Cerebrospinal Fluid

Hippocrates (c. 460–c. 370 BCE), Galen (c. 130–c. 200), Emanuel Swendenborg (1688–1772), Domenico Cotugno (1736–1822)

c. 1741

The presence of “water” surrounding the brain was first recognized by Hippocrates and referred to by Galen as an “excremental liquid” in the ventricles (central cavity). For the next sixteen centuries, the scientific world was silent about or oblivious to cerebrospinal fluid (CSF).

Interest in CSF was renewed during the mid-1700s by Emanuel Swendenborg, a Swedish scientist, metallurgist, theologian, and mystic. After completing his studies and European travels, he returned to Sweden in 1715 and spent the next two decades working on scientific and engineering projects, such as a description of a flying machine. By his own admission, he was not an experimental scientist but rather preferred contemplating “facts already discovered, and eliciting their causes.” These included ideas about the nervous system—in particular, the brain. In a manuscript he prepared from 1741–1744, Swendenborg referred to CSF as “spirituous lymph” and a “highly gifted juice” that is dispensed from the roof of the fourth ventricle to the medulla oblongata and spinal cord; this paper was finally published in translation in 1887. At age 53, he experienced a spiritual awakening and devoted the remainder of his life to theological issues. His best-known work is a book on the afterlife, Heaven and Hell (1758).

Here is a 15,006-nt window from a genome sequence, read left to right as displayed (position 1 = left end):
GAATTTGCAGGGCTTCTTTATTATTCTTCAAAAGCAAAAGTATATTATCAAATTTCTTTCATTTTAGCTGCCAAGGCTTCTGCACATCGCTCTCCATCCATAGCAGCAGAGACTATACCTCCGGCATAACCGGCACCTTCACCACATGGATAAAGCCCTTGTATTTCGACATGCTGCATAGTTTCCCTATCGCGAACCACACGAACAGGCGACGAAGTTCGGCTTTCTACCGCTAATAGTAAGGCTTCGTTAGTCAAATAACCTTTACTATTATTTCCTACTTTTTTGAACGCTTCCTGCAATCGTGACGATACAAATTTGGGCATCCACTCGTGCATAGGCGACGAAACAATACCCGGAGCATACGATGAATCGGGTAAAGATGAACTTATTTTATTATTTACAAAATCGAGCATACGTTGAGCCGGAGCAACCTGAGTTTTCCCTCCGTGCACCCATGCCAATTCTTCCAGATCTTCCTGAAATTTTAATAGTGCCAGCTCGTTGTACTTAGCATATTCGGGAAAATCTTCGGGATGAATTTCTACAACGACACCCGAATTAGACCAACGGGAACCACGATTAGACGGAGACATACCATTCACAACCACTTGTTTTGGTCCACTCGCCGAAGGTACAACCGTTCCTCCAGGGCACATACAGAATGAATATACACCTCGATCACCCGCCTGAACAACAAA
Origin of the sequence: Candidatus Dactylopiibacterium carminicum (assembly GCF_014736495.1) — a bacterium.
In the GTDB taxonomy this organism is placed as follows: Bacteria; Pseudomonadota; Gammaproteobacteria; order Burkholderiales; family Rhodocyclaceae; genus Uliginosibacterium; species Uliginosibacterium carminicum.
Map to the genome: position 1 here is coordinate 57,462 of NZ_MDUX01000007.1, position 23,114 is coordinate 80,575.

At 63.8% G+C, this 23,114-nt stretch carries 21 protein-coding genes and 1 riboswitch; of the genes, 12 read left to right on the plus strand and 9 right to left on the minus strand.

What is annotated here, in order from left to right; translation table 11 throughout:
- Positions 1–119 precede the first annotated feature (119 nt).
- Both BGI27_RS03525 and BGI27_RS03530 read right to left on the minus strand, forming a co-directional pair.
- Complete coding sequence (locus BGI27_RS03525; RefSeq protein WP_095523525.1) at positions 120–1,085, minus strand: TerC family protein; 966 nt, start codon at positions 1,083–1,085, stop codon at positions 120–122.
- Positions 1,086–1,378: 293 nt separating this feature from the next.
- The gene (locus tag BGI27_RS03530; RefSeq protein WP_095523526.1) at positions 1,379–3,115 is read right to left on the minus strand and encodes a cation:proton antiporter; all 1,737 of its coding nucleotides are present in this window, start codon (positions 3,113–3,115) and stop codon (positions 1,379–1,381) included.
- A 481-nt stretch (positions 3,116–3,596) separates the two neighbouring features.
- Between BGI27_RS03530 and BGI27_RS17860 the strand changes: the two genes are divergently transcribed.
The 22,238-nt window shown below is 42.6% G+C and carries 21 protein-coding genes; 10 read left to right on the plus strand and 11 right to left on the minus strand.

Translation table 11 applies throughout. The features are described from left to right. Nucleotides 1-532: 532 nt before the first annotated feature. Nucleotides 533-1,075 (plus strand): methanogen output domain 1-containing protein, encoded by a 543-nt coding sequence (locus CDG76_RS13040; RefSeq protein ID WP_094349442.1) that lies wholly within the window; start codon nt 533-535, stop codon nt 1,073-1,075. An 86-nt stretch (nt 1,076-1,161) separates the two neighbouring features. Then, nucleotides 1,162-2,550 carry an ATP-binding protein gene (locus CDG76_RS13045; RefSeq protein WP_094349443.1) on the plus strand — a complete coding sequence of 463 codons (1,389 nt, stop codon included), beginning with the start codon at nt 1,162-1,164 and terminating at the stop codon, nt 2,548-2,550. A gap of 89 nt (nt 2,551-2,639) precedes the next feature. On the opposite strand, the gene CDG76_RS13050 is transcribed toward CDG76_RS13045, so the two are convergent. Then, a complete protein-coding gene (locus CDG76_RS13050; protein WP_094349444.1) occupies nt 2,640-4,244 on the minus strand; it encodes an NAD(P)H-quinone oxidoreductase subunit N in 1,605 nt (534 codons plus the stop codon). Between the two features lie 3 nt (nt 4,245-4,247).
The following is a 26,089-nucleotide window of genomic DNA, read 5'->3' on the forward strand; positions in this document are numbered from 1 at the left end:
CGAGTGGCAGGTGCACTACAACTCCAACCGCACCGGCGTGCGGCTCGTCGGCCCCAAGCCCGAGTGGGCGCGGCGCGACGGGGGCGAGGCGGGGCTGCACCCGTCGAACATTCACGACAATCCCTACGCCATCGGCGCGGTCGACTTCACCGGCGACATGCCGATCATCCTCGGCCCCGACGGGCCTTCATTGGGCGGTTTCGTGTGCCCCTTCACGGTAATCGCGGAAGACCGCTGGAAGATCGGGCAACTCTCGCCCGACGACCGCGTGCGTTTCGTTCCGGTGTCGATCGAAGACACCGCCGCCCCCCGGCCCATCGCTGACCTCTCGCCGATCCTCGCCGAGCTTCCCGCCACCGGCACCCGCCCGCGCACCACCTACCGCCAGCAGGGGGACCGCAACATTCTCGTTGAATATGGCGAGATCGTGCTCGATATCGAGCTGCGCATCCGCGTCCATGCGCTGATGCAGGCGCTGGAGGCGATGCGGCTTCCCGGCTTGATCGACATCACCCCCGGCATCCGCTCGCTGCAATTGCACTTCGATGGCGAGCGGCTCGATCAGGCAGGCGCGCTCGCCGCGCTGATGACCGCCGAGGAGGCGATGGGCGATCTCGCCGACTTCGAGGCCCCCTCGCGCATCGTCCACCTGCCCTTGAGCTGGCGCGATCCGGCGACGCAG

Domenico Cotugno, an Italian physician and anatomy professor at the University of Naples, first described the circulation of the CSF by decapitating cadavers, standing them on their feet, and observing its flow; CSF has been referred to as Liquor Cotunni in his honor. CSF is formed in a central portion of the brain called the choroid plexus, and from there circulates and provides the brain and spinal cord with nutrients and carries away metabolic waste materials. Another major function involves serving as a shock absorber to provide protection to the head from sudden jerking or blows, thereby preventing the brain and skull from coming into contact; this cushion may be insufficient to guard against brain damage caused by automobile accidents or sports injuries. The CSF also provides buoyancy and supports the weight of the brain in the skull.

A major function of the cerebrospinal fluid is to serve as a shock absorber protecting the brain from injury that results from sudden jerking movements and blows to the head.